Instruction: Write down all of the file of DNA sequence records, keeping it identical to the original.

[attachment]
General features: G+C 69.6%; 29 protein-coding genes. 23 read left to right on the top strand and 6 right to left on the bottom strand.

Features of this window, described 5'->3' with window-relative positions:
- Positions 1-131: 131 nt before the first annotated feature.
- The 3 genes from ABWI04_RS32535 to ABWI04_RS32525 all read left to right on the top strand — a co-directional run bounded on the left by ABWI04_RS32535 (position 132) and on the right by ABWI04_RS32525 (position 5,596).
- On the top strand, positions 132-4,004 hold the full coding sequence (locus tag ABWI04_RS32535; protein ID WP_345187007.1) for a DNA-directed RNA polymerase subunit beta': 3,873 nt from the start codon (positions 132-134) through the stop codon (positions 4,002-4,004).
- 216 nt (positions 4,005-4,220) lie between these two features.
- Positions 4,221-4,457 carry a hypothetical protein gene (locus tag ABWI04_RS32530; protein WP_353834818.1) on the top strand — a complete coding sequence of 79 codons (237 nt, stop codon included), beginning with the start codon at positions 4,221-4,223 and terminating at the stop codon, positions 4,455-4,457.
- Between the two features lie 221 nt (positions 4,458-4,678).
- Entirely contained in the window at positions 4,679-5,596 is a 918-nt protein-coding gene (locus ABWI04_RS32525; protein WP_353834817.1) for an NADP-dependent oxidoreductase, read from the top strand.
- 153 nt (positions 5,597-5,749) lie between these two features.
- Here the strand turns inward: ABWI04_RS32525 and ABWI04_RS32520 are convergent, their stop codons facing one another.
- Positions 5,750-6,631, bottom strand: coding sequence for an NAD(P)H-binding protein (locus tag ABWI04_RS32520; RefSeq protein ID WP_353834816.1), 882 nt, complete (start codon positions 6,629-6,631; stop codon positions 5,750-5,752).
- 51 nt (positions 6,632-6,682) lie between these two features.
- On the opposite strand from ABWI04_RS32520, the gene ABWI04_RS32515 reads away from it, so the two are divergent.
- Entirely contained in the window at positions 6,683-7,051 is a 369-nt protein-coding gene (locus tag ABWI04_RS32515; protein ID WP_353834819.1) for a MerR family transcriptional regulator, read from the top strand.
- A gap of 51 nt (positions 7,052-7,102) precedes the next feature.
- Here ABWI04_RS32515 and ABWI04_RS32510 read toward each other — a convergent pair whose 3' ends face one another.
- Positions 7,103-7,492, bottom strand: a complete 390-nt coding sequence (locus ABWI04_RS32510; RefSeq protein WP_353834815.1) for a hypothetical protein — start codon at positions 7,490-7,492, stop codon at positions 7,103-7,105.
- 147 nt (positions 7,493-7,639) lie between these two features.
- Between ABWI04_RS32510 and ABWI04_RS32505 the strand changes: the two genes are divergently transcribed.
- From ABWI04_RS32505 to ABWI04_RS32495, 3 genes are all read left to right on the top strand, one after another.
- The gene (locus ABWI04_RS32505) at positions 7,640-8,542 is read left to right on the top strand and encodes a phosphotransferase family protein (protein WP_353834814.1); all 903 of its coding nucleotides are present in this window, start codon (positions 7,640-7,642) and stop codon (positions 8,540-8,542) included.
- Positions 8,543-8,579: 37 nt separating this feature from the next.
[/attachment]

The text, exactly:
General features: G+C 69.6%; 29 protein-coding genes. 23 read left to right on the top strand and 6 right to left on the bottom strand.

Features of this window, described 5'->3' with window-relative positions:
- Positions 1-131: 131 nt before the first annotated feature.
- The 3 genes from ABWI04_RS32535 to ABWI04_RS32525 all read left to right on the top strand — a co-directional run bounded on the left by ABWI04_RS32535 (position 132) and on the right by ABWI04_RS32525 (position 5,596).
- On the top strand, positions 132-4,004 hold the full coding sequence (locus tag ABWI04_RS32535; protein ID WP_345187007.1) for a DNA-directed RNA polymerase subunit beta': 3,873 nt from the start codon (positions 132-134) through the stop codon (positions 4,002-4,004).
- 216 nt (positions 4,005-4,220) lie between these two features.
- Positions 4,221-4,457 carry a hypothetical protein gene (locus tag ABWI04_RS32530; protein WP_353834818.1) on the top strand — a complete coding sequence of 79 codons (237 nt, stop codon included), beginning with the start codon at positions 4,221-4,223 and terminating at the stop codon, positions 4,455-4,457.
- Between the two features lie 221 nt (positions 4,458-4,678).
- Entirely contained in the window at positions 4,679-5,596 is a 918-nt protein-coding gene (locus ABWI04_RS32525; protein WP_353834817.1) for an NADP-dependent oxidoreductase, read from the top strand.
- 153 nt (positions 5,597-5,749) lie between these two features.
- Here the strand turns inward: ABWI04_RS32525 and ABWI04_RS32520 are convergent, their stop codons facing one another.
- Positions 5,750-6,631, bottom strand: coding sequence for an NAD(P)H-binding protein (locus tag ABWI04_RS32520; RefSeq protein ID WP_353834816.1), 882 nt, complete (start codon positions 6,629-6,631; stop codon positions 5,750-5,752).
- 51 nt (positions 6,632-6,682) lie between these two features.
- On the opposite strand from ABWI04_RS32520, the gene ABWI04_RS32515 reads away from it, so the two are divergent.
- Entirely contained in the window at positions 6,683-7,051 is a 369-nt protein-coding gene (locus tag ABWI04_RS32515; protein ID WP_353834819.1) for a MerR family transcriptional regulator, read from the top strand.
- A gap of 51 nt (positions 7,052-7,102) precedes the next feature.
- Here ABWI04_RS32515 and ABWI04_RS32510 read toward each other — a convergent pair whose 3' ends face one another.
- Positions 7,103-7,492, bottom strand: a complete 390-nt coding sequence (locus ABWI04_RS32510; RefSeq protein WP_353834815.1) for a hypothetical protein — start codon at positions 7,490-7,492, stop codon at positions 7,103-7,105.
- 147 nt (positions 7,493-7,639) lie between these two features.
- Between ABWI04_RS32510 and ABWI04_RS32505 the strand changes: the two genes are divergently transcribed.
- From ABWI04_RS32505 to ABWI04_RS32495, 3 genes are all read left to right on the top strand, one after another.
- The gene (locus ABWI04_RS32505) at positions 7,640-8,542 is read left to right on the top strand and encodes a phosphotransferase family protein (protein WP_353834814.1); all 903 of its coding nucleotides are present in this window, start codon (positions 7,640-7,642) and stop codon (positions 8,540-8,542) included.
- Positions 8,543-8,579: 37 nt separating this feature from the next.